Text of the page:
The James K. Goodwin research vessel has been used on a number of oceanographic surveys for many different clients, ranging from The U.S. Army Corp of Engineers to the Massachusetts Department of Conservation and Recreation. It has also been engaged in activities as diverse as AUV/ROV Operations, Dredge Monitoring, and Fishery Studies.
It is well equipped to carry out these tasks, and its superior construction makes it popular as a vessel for use in all manner of scientific exploration. The James K. Goodwin was added to our fleet after we identified a need for a longer and larger boat, and after we researched the different designs which were available. Eventually, we decided that the Graham design was best because of the way the cabin flows naturally off the main deck. Here are some of the specific features and statistics regarding the James K. Goodwin.
James K Goodwin specifications
This vessel is 110 feet long, with a 26 foot beam, and it has a 7 foot draft when carrying no ballast, with a 10 foot draft when ballasted. It has a complete galley, as well as two full heads equipped with showers, and is also outfitted with heating and air conditioning for full passenger comfort. The laboratory area is furnished with a television, stereo, and DVD player for those times in between work assignments. There are separate quarters for the crew and any clients who happen to be aboard, and it also has a barbecue grill for those days when you have the time.
It can reach a speed of 9 to 12 knots, and can carry ballast up to 50,000 gallons of fluid. It can carry 5,000 gallons of potable water, with a fuel capacity of 22,506 gallons, which allows it to stay out at sea for quite a while. The deck space is a full 62′ x 25′, with a gross tonnage of 98 tons and a net tonnage of 66 tons. It consumes fuel at the rate of 50 gallons per hour when in transit, 10 to 20 gallons per hour during OPS, and 4 gallons per hour when only running a generator at the dock or at anchor.
Onboard machinery and equipment
The James K. Goodwin is equipped with two 4–71 Detroit Generators, capable of producing 40 kW of power. It has a rear mounted 10 ton hydraulic A-frame which has 17 feet of vertical clearance from the deck, and a high-capacity deck mounted winch which has 18,000 pounds of capacity. It has a 4-inch pipe sonar pole with standard 4-inch pipe flange for equipment mounting, with a number of different adapters available.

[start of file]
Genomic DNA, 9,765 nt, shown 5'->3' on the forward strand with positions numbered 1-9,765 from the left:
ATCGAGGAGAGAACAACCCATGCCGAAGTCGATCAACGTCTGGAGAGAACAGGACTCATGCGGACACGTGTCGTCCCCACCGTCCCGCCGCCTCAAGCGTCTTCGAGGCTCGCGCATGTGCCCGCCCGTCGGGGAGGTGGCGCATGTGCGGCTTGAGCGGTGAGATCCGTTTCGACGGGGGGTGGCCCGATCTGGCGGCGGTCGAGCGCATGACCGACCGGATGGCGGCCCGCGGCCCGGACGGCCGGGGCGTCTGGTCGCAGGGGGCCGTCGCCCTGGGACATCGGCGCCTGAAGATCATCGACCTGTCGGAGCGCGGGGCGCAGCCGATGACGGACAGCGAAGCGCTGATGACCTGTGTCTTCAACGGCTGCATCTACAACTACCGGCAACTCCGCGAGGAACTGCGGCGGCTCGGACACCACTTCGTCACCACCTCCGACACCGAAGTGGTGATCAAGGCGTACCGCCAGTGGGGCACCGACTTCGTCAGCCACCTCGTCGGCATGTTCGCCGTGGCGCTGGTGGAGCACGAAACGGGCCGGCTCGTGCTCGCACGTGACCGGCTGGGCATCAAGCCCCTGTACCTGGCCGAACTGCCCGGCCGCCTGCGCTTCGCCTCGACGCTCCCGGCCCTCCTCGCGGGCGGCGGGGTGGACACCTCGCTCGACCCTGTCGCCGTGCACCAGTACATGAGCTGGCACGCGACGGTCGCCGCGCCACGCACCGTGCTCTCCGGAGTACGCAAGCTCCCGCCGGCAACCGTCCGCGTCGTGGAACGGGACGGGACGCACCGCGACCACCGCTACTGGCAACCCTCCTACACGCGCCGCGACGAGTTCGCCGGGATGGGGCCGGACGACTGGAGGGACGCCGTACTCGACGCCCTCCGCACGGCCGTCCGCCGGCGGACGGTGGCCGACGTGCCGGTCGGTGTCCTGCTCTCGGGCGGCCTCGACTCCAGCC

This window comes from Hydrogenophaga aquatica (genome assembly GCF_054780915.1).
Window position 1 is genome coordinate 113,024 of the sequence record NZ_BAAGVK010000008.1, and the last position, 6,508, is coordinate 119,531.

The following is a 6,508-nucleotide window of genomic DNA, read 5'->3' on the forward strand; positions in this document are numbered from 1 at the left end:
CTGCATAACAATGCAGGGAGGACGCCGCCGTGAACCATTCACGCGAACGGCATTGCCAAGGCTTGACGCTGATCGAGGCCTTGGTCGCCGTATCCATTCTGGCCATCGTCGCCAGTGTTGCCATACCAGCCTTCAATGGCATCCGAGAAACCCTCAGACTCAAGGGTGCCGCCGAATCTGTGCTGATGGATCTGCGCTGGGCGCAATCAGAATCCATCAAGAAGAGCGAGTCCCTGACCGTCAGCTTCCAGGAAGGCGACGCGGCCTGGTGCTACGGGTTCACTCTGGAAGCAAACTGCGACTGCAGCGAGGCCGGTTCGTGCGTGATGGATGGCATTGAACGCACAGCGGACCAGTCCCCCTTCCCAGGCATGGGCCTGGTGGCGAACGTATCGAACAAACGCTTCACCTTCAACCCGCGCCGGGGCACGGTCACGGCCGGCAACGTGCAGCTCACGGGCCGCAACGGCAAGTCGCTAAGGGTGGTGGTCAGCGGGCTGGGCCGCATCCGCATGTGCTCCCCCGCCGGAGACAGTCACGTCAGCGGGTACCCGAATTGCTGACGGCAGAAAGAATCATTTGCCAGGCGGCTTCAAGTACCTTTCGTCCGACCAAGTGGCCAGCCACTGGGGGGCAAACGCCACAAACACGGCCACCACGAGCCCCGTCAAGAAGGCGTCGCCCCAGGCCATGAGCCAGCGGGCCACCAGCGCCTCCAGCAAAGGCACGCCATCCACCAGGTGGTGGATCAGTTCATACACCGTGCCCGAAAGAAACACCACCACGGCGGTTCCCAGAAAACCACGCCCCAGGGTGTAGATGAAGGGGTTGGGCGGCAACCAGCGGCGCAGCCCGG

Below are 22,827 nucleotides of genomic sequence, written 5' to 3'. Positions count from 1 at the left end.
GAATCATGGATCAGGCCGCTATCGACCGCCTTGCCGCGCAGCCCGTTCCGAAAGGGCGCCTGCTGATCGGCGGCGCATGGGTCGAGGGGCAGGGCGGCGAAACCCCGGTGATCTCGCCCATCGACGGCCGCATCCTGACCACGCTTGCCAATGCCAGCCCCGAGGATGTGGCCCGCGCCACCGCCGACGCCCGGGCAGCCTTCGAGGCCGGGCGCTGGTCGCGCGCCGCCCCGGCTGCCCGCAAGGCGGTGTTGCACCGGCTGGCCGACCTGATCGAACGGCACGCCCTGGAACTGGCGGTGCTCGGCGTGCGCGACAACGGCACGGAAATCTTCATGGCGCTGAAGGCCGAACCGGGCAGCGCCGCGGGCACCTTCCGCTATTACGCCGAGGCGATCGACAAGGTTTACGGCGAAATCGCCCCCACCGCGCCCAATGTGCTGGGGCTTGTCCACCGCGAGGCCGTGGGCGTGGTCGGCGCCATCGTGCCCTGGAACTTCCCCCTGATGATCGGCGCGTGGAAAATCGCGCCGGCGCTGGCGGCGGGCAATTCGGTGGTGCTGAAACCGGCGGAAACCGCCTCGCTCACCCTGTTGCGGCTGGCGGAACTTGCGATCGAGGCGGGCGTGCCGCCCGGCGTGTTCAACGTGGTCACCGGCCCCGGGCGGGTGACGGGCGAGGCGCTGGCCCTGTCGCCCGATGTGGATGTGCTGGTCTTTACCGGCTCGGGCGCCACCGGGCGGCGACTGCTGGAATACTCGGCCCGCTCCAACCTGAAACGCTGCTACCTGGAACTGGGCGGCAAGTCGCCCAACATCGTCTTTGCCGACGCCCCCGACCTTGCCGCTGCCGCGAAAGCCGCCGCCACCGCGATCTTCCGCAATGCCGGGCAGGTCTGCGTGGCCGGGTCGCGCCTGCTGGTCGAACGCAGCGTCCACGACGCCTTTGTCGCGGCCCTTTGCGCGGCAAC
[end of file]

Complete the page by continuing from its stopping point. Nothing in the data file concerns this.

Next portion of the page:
The hydraulic pump is a 4–71 Detroit model, and the vessel is powered by twin 16V92N Detroit main engines. It also has wheelhouse bulkhead pass through, as well as an aft pass through. There are two Uniden UM3-80 VHF radios on board, as well as a JRC JAMA–2254 Raster Scan Radar. It’s equipped with a PC plotter which incorporates offshore navigation software, and also has a Furuno GPS/WAAS Navigator GP32. It has a standard Horizon Loud Hailer, model VLH–3000.
Since safety is one of the most important aspects of any seagoing vessel, the James K. Goodwin is equipped with a number of safety systems for the benefit of those on board, and for the safety of the vessel itself. There is a 50-man life raft available for usage, along with three 20-inch throwable life rings and 50 life vests, with another 12 survival suits available for extremely cold water temperatures.
There are eight fire extinguishers on board, in the event that any kind of flame should break out, and there are fire fighting hoses on deck which can be used in tandem with the fire extinguishers to quell any shipboard flames which break out. There’s emergency lighting on board which will be triggered whenever there is a sudden loss of power, so that you won’t be left in the dark.
When it’s necessary to signal other vessels, you can use the 50-mile Orion flare kit, which will have tremendous visibility and reach out at sea. There is also a SOLAS ACR RLB-37 CAT1 emergency position indicating radio beacon (EPIRB) on board, which will allow you to signal the precise position of the vessel, if you should need assistance while at sea.